Appeals court upholds ban of tribe's online casino

By Daniel Beauregard | Aug 12, 2018

Judge Carlos Bea of the U.S. Court of Appeals for the Ninth Circuit in California wrote in his opinion that the act of placing a bet in the virtual casino while in the state of California was not protected under the Indian Gaming Regulatory Act.

SAN FRANCISCO — A California appeals court has upheld a lower court’s decision in favor of the state and federal government banning the continued operation of an online casino.

Judge Carlos Bea of the U.S. Court of Appeals for the Ninth Circuit in California wrote in his opinion that the act of placing a bet in the virtual casino while in the state of California was not protected under the Indian Gaming Regulatory Act.

“Desert Rose Casino violated the Unlawful Internet Gambling Enforcement Act (UIGEA),” Bea stated.

In his opinion, the judge explained that even if those betting in Desert Rose Casino’s virtual game room were located on Indian grounds, plaintiffs Iipay Nation’s acceptance of those wagers violated the UIGEA.


“The UIGEA does create a system in which a ‘bet or wager’ must be legal both where it is ‘initiated’ and where it is ‘received.’” the opinion states.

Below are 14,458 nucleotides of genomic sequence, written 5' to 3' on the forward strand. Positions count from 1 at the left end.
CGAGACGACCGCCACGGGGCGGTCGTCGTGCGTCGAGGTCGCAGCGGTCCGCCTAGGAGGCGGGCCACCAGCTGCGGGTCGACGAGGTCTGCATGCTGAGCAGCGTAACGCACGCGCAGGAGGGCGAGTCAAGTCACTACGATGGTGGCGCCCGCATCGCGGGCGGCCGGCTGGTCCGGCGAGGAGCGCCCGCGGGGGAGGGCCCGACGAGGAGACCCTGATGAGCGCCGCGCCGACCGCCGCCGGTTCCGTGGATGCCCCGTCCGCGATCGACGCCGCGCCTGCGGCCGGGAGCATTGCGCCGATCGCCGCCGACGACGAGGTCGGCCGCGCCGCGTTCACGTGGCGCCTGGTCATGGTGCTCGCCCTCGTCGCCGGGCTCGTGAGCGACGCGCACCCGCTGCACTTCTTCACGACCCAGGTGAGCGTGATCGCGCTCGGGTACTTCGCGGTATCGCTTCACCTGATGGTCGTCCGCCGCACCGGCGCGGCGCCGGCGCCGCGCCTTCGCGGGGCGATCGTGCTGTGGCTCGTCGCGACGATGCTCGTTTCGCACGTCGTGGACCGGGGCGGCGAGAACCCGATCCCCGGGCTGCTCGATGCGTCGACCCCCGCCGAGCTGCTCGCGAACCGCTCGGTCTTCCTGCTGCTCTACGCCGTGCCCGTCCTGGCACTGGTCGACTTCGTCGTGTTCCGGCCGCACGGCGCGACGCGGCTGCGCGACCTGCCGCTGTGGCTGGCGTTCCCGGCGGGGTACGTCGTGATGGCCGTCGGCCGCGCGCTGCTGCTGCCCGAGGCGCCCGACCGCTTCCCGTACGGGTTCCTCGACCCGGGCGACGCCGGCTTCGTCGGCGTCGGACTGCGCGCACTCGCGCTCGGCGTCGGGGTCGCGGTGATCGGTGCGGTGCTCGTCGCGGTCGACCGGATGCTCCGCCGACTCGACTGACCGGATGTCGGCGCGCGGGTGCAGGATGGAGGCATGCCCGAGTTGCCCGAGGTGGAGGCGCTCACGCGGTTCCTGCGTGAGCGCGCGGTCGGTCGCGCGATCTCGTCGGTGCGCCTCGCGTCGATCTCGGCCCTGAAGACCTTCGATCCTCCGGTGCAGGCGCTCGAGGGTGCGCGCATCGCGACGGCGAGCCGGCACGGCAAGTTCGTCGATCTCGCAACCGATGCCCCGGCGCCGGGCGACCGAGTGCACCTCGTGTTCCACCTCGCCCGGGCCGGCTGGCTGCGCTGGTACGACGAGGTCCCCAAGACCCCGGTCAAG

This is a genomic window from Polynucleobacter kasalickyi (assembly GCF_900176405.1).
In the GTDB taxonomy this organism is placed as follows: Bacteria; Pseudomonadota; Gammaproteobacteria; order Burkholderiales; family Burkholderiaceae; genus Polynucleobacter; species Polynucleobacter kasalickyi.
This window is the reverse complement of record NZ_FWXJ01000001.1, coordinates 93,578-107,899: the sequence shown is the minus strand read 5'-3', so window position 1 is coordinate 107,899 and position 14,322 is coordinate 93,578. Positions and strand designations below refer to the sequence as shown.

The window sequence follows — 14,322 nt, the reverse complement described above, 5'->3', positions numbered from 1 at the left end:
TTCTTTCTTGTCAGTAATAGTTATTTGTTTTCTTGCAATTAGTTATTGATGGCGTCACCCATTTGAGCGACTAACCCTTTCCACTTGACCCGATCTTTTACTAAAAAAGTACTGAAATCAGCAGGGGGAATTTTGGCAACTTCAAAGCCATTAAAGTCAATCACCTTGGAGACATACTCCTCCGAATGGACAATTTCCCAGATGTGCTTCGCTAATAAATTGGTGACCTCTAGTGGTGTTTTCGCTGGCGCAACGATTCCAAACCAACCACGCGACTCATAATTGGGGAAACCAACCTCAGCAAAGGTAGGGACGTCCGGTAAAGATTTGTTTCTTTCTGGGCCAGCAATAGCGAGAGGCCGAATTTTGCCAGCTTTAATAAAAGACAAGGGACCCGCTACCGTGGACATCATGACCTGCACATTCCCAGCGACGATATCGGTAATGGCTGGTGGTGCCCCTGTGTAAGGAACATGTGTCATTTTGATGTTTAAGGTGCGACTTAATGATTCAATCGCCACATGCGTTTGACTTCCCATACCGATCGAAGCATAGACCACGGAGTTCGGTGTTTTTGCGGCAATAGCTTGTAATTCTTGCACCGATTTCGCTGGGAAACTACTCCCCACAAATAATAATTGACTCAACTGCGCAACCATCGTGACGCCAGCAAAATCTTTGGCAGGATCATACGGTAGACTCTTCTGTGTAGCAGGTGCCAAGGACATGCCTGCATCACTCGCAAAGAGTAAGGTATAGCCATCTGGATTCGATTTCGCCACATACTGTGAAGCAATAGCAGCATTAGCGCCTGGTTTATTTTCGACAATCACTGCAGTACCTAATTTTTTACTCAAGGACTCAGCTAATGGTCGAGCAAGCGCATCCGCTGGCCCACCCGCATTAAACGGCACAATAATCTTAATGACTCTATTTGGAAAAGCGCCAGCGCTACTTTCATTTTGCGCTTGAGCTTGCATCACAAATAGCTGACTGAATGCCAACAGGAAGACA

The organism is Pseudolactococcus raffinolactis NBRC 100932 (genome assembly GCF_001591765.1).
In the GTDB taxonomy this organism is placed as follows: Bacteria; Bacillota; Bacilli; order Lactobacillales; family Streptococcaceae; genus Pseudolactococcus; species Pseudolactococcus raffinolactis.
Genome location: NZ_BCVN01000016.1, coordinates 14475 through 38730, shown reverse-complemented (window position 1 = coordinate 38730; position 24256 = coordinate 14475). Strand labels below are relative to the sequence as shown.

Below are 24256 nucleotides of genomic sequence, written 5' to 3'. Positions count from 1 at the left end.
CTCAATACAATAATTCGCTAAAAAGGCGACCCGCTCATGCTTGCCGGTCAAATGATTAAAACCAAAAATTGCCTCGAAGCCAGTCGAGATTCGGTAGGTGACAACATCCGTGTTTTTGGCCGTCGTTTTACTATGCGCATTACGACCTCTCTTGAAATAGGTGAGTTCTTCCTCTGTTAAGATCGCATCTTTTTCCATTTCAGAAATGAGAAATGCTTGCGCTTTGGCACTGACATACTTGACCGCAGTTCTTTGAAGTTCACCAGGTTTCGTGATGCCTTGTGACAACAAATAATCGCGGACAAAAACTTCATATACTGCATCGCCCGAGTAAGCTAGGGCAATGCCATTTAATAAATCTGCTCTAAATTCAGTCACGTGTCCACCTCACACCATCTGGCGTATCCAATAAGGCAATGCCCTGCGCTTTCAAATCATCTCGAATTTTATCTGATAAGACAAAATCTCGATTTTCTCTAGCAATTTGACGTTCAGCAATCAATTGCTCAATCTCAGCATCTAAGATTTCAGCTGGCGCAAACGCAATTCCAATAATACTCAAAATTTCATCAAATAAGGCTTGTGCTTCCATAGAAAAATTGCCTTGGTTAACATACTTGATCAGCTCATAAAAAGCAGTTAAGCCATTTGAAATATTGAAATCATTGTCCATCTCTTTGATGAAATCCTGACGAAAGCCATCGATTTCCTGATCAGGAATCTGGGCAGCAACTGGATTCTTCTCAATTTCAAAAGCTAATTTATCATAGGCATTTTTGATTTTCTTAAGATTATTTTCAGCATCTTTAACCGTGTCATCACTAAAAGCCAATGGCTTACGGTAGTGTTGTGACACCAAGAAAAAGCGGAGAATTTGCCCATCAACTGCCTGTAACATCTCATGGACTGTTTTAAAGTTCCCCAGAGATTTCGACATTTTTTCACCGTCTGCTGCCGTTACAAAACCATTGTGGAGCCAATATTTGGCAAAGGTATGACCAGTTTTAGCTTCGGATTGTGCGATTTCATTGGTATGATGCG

The Desert Rose Casino, run by defendants Iipay Nation of Santa Ysabel, is a server-based bingo game. The defendants hold tribal land located in San Diego County. After the failure of their brick-and-mortar casino on tribal lands, they started the online bingo casino in 2014.

Shortly after its inception, the State of California and the federal government sued the defendants, seeking injunctive relief to prohibit the casino’s continued operation. The district court issued a temporary restraining order halting its operation pending the outcome of the case.

After both sides requested summary judgment in the case, the district court ruled in favor of the plaintiffs, stating the casino was in violation of the UIGEA and issued a permanent injunction barring if from operating.

Iipay appealed the trial court’s summary judgement, which the appellate court has upheld.

“The UIGEA prevents using the internet to circumvent existing state and federal gambling laws,” the opinion states.

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